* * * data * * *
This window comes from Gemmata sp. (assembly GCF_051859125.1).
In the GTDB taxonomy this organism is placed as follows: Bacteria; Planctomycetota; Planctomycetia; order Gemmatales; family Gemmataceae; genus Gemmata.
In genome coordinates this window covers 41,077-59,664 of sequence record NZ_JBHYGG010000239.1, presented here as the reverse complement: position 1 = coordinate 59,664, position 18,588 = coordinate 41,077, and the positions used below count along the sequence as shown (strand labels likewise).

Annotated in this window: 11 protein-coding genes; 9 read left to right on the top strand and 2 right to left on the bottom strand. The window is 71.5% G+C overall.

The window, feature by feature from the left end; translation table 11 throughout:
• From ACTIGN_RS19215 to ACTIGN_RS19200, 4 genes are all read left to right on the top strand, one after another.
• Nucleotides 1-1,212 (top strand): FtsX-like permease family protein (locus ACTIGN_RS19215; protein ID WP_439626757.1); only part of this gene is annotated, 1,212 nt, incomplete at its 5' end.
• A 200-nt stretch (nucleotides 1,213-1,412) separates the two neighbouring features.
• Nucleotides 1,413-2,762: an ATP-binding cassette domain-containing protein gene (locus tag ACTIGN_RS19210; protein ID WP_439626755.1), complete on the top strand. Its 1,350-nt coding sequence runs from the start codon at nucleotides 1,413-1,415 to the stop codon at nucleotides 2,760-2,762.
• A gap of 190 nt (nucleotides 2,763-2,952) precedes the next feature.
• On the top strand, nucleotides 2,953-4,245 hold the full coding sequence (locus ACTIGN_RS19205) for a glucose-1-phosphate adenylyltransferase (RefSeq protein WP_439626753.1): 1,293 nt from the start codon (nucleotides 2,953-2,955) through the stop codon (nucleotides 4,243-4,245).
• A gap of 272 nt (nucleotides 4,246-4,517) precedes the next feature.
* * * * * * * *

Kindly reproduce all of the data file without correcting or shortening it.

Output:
This window comes from Gemmata sp. (assembly GCF_051859125.1).
In the GTDB taxonomy this organism is placed as follows: Bacteria; Planctomycetota; Planctomycetia; order Gemmatales; family Gemmataceae; genus Gemmata.
In genome coordinates this window covers 41,077-59,664 of sequence record NZ_JBHYGG010000239.1, presented here as the reverse complement: position 1 = coordinate 59,664, position 18,588 = coordinate 41,077, and the positions used below count along the sequence as shown (strand labels likewise).

Annotated in this window: 11 protein-coding genes; 9 read left to right on the top strand and 2 right to left on the bottom strand. The window is 71.5% G+C overall.

The window, feature by feature from the left end; translation table 11 throughout:
• From ACTIGN_RS19215 to ACTIGN_RS19200, 4 genes are all read left to right on the top strand, one after another.
• Nucleotides 1-1,212 (top strand): FtsX-like permease family protein (locus ACTIGN_RS19215; protein ID WP_439626757.1); only part of this gene is annotated, 1,212 nt, incomplete at its 5' end.
• A 200-nt stretch (nucleotides 1,213-1,412) separates the two neighbouring features.
• Nucleotides 1,413-2,762: an ATP-binding cassette domain-containing protein gene (locus tag ACTIGN_RS19210; protein ID WP_439626755.1), complete on the top strand. Its 1,350-nt coding sequence runs from the start codon at nucleotides 1,413-1,415 to the stop codon at nucleotides 2,760-2,762.
• A gap of 190 nt (nucleotides 2,763-2,952) precedes the next feature.
• On the top strand, nucleotides 2,953-4,245 hold the full coding sequence (locus ACTIGN_RS19205) for a glucose-1-phosphate adenylyltransferase (RefSeq protein WP_439626753.1): 1,293 nt from the start codon (nucleotides 2,953-2,955) through the stop codon (nucleotides 4,243-4,245).
• A gap of 272 nt (nucleotides 4,246-4,517) precedes the next feature.